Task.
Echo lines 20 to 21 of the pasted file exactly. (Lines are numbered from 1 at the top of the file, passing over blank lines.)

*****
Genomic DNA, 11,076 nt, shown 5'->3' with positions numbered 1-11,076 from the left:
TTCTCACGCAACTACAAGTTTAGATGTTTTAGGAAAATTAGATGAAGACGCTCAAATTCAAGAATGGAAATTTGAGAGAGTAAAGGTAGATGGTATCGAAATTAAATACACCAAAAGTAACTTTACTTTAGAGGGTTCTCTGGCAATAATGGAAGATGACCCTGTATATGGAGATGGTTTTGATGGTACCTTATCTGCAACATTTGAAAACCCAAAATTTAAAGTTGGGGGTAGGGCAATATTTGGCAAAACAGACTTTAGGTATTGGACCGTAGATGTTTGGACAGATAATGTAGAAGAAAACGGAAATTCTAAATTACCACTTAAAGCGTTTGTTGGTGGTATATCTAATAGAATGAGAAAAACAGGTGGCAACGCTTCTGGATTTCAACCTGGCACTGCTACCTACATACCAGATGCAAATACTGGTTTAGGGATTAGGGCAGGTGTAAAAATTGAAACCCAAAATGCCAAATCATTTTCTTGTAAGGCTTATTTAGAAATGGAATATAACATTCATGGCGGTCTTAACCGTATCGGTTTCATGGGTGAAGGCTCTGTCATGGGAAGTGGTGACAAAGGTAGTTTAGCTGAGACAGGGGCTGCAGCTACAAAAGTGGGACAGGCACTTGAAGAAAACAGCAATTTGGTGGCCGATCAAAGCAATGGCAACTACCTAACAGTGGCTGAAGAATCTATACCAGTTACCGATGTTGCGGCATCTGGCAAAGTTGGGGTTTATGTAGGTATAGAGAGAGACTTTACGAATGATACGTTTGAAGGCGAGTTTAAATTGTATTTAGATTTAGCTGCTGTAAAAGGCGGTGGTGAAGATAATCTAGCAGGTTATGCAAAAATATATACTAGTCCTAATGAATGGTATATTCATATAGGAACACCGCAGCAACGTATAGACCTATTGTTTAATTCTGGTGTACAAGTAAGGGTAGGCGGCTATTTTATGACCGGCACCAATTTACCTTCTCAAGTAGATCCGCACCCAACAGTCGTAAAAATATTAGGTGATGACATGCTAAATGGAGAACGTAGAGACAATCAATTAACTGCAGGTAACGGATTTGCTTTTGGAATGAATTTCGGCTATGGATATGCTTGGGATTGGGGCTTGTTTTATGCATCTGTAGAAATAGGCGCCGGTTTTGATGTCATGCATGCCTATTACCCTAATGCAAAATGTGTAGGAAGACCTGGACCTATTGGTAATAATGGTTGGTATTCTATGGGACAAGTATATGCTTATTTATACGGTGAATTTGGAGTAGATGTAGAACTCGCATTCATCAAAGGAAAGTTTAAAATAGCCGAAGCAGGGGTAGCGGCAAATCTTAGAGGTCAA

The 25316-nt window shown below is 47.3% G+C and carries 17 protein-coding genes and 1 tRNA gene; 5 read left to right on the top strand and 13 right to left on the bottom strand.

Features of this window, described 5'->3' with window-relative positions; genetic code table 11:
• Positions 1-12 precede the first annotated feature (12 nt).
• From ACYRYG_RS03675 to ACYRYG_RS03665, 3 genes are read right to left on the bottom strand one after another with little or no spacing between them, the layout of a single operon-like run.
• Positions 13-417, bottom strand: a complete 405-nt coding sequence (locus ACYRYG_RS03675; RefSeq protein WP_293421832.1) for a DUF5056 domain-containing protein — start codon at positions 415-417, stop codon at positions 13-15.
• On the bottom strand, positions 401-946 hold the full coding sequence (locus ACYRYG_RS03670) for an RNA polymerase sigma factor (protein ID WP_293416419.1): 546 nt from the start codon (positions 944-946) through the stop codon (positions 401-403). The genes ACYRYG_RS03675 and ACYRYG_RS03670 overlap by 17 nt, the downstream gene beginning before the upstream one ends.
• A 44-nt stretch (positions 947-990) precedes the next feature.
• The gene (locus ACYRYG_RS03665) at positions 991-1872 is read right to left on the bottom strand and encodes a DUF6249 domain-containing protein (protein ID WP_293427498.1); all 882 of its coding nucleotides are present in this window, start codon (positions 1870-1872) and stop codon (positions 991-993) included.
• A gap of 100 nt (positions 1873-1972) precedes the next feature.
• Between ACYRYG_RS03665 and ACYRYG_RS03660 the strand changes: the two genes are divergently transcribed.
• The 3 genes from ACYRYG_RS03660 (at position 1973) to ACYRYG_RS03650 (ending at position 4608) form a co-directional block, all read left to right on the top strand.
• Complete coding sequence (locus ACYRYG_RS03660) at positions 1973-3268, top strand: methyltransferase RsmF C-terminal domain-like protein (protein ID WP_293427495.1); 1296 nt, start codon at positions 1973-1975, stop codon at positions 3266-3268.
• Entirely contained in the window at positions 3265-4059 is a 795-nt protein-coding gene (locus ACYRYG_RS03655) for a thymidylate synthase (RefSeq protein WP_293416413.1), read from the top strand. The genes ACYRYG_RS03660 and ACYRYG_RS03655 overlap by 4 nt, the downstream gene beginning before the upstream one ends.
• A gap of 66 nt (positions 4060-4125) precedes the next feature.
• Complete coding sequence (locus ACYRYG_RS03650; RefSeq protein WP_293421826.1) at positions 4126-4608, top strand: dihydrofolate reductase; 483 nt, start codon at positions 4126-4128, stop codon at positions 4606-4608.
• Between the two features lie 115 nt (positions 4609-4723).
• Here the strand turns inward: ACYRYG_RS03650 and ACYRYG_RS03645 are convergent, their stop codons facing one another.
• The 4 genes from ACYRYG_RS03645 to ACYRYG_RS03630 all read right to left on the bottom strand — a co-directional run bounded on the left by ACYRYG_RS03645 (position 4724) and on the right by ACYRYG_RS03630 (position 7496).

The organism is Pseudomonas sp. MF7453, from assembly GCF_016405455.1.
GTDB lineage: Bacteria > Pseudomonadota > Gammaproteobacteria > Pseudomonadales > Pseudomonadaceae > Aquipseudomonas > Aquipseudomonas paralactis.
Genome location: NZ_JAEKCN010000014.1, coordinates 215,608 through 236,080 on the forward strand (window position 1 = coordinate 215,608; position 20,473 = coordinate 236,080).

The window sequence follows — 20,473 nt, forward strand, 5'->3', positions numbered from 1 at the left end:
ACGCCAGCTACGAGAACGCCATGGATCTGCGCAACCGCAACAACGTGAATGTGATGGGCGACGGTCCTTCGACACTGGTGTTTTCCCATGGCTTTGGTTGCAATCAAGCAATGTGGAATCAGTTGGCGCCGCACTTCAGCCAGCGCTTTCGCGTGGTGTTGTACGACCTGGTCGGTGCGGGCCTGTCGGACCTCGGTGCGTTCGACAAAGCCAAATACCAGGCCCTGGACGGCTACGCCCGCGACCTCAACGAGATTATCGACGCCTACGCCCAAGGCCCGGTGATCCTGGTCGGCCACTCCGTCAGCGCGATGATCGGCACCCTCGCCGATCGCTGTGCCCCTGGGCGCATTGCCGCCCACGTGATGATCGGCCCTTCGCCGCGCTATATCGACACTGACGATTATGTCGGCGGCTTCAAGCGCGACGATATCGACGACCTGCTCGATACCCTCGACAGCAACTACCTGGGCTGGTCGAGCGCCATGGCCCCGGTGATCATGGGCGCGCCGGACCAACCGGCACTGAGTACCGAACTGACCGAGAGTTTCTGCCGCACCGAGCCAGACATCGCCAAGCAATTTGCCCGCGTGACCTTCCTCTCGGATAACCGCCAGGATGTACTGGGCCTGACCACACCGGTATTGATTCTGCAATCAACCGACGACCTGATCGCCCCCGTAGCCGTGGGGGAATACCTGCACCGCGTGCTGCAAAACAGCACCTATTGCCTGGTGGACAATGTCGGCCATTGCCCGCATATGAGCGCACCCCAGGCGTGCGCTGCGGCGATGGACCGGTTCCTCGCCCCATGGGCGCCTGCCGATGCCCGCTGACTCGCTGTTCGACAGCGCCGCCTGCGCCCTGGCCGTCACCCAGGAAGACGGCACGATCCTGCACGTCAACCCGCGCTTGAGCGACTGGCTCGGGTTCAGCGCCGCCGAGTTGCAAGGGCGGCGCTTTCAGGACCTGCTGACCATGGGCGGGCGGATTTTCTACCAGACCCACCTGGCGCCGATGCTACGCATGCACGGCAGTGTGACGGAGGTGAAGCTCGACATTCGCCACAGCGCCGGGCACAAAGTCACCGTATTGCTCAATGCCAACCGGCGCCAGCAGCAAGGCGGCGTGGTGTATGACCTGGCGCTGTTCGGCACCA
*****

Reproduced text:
• The 4 genes from ACYRYG_RS03645 to ACYRYG_RS03630 all read right to left on the bottom strand — a co-directional run bounded on the left by ACYRYG_RS03645 (position 4724) and on the right by ACYRYG_RS03630 (position 7496).

The organism is Pseudomonas sp. MF7453, from assembly GCF_016405455.1.